Marzouk attracted not only the young people of Jurf Al-Sakhar to work with IS, but also his former classmates in al-Haswah and Latifiya, two small cities in the governorates of Babil and Baghdad, respectively, and located in the so-called area of north Babil. The area is now known as the "Triangle of Death" following the sectarian battles that took place in 2006 and 2007.
Since the proclamation of the Islamic State, the group has run its operations in the Sunni-majority region in Mosul and started to attract many young people to its ranks elsewhere, as it did in Mosul. IS managed to lure young unemployed people and teenagers just as many militias have.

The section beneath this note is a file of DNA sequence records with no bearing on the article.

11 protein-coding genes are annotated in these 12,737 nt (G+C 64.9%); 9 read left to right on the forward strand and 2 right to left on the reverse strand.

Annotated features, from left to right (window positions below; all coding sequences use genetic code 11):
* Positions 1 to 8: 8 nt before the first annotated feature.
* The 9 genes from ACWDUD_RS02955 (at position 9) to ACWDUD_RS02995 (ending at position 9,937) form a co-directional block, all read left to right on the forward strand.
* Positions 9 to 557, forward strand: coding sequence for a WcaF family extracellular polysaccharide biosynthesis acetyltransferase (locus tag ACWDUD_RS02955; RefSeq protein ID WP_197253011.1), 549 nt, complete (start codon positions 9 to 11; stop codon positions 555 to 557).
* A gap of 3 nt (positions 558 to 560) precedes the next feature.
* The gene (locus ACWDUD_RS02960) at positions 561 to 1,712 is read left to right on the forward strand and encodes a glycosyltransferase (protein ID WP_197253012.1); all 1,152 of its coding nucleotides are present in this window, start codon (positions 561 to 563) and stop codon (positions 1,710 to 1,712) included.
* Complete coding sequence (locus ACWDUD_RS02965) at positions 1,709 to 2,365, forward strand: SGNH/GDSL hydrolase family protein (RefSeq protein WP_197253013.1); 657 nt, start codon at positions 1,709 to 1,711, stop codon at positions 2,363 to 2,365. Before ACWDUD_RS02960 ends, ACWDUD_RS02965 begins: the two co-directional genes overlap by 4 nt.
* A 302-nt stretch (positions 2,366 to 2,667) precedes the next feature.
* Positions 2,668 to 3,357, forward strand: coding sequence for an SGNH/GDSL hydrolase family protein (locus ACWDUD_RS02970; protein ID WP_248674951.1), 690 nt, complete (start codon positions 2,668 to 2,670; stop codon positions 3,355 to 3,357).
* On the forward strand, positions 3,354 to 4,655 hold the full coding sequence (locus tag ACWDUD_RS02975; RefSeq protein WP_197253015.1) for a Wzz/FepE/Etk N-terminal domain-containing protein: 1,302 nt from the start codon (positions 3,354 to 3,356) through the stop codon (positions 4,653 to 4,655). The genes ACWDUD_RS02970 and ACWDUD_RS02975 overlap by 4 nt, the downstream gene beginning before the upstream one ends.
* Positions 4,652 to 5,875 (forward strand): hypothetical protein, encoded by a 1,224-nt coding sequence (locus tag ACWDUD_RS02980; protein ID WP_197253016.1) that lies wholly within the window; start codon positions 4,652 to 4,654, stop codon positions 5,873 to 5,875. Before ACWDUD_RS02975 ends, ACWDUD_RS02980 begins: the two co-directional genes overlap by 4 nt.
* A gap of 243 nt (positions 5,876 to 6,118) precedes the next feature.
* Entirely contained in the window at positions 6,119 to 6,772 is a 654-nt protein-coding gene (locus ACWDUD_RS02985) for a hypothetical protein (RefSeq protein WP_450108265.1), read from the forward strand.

IS has been tempting young people into joining its ranks by offering them money, power and the chance to take revenge on the people of their region, whether Sunnis or Shiites, from another military neighborhood or militia.
Marzouk has been showing up a lot in the city lately, followed by many young people wishing for a chance to join IS. He has been changed from a deprived young man into a leader with prestige, money and the power to recruit young people at his whim.
Nevertheless, Marzouk is not aware that all sectarian and extremist militias will one day come to an end, as was and continues to be the case of many similar groups. The people will never forget who caused the death of many innocent people merely because of their religion.
Questions on ‘Islamic State’ and Mosul Captives
By Murat Yetkin